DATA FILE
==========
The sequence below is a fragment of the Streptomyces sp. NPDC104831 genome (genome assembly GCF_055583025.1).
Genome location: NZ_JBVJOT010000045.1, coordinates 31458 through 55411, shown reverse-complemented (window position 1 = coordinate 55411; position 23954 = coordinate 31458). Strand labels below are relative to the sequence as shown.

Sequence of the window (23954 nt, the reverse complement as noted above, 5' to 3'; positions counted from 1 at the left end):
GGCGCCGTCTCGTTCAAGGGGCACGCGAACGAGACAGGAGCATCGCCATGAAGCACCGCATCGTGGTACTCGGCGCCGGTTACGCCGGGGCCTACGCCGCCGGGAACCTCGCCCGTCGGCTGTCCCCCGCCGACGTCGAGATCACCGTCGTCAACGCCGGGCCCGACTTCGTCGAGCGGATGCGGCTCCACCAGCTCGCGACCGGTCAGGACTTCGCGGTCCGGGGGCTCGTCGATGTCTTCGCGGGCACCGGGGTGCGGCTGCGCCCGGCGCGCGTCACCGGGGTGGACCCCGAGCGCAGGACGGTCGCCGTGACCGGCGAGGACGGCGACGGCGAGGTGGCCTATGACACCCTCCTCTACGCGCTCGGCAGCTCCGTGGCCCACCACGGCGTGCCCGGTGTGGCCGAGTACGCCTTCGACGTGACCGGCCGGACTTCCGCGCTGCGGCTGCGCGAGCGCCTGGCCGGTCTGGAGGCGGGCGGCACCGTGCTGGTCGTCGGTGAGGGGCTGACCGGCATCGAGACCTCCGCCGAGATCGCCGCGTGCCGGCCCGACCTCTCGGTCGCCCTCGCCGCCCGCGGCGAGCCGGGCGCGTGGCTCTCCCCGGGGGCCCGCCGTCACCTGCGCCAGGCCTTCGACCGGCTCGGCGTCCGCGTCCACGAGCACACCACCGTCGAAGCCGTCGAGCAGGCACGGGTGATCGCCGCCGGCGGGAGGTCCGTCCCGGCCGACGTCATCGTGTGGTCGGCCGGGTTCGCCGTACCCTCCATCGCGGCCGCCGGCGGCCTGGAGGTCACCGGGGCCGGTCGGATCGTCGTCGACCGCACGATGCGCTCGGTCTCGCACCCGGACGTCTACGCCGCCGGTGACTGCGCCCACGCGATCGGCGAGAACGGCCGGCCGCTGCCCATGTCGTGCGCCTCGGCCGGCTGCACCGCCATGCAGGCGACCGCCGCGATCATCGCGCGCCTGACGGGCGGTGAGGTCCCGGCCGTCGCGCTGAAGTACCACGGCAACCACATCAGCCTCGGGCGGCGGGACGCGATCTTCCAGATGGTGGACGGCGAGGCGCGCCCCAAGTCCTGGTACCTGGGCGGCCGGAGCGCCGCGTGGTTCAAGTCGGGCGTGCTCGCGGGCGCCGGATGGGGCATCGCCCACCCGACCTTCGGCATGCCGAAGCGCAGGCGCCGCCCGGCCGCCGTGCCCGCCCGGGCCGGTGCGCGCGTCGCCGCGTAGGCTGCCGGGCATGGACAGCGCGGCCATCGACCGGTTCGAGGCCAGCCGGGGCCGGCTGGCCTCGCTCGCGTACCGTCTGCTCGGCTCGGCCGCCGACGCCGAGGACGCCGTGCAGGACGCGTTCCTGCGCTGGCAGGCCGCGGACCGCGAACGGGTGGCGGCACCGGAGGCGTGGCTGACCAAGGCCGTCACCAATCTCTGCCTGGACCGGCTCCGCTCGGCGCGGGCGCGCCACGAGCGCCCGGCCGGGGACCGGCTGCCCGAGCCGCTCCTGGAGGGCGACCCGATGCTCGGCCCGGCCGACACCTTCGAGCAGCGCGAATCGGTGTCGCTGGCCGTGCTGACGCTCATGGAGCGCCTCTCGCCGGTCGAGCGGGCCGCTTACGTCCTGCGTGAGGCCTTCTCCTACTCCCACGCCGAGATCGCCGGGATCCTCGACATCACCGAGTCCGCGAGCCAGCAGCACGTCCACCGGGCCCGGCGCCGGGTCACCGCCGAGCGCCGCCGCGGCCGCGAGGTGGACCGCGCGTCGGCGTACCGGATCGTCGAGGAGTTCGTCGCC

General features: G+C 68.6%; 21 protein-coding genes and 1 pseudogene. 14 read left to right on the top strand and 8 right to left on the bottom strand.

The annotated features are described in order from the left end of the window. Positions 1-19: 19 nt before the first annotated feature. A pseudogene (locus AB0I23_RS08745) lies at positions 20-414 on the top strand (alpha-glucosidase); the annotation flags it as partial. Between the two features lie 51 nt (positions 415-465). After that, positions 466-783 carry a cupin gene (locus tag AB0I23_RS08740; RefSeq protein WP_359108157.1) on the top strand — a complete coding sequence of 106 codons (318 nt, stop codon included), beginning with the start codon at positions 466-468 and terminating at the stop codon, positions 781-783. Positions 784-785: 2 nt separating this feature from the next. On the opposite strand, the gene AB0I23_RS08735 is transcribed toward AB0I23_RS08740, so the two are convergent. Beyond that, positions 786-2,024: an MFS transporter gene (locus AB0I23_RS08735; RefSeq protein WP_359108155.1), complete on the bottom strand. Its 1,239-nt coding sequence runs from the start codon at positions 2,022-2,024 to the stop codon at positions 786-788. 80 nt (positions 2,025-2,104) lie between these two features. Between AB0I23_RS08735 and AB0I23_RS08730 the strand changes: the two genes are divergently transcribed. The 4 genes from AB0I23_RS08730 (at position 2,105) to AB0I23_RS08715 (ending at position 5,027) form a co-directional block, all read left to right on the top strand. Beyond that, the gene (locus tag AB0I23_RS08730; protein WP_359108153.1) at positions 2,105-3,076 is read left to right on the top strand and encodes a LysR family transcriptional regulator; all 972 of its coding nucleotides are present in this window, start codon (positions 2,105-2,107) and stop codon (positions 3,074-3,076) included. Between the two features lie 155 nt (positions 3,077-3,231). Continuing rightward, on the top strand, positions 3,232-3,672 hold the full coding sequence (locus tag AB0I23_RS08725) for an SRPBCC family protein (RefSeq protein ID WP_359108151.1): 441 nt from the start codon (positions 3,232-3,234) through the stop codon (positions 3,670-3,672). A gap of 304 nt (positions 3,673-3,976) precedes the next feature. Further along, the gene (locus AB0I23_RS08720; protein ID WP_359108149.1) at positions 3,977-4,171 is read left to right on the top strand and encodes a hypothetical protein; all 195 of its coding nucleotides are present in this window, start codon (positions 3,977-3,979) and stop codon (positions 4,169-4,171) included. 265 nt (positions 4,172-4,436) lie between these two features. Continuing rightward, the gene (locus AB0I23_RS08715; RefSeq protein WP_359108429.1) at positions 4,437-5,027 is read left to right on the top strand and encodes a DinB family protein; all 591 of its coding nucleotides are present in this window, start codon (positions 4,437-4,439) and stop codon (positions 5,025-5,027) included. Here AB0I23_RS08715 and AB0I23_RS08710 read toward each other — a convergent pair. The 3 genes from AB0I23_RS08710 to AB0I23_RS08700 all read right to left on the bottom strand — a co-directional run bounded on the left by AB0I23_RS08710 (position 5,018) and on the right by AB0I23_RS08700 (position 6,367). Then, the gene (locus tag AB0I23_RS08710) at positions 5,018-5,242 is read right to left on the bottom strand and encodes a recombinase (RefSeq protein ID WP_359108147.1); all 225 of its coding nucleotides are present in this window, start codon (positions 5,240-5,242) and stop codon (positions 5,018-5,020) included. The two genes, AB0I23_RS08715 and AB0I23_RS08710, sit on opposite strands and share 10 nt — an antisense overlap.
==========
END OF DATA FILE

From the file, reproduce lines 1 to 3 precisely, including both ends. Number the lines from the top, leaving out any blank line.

The sequence below is a fragment of the Streptomyces sp. NPDC104831 genome (genome assembly GCF_055583025.1).
Genome location: NZ_JBVJOT010000045.1, coordinates 31458 through 55411, shown reverse-complemented (window position 1 = coordinate 55411; position 23954 = coordinate 31458). Strand labels below are relative to the sequence as shown.

Sequence of the window (23954 nt, the reverse complement as noted above, 5' to 3'; positions counted from 1 at the left end):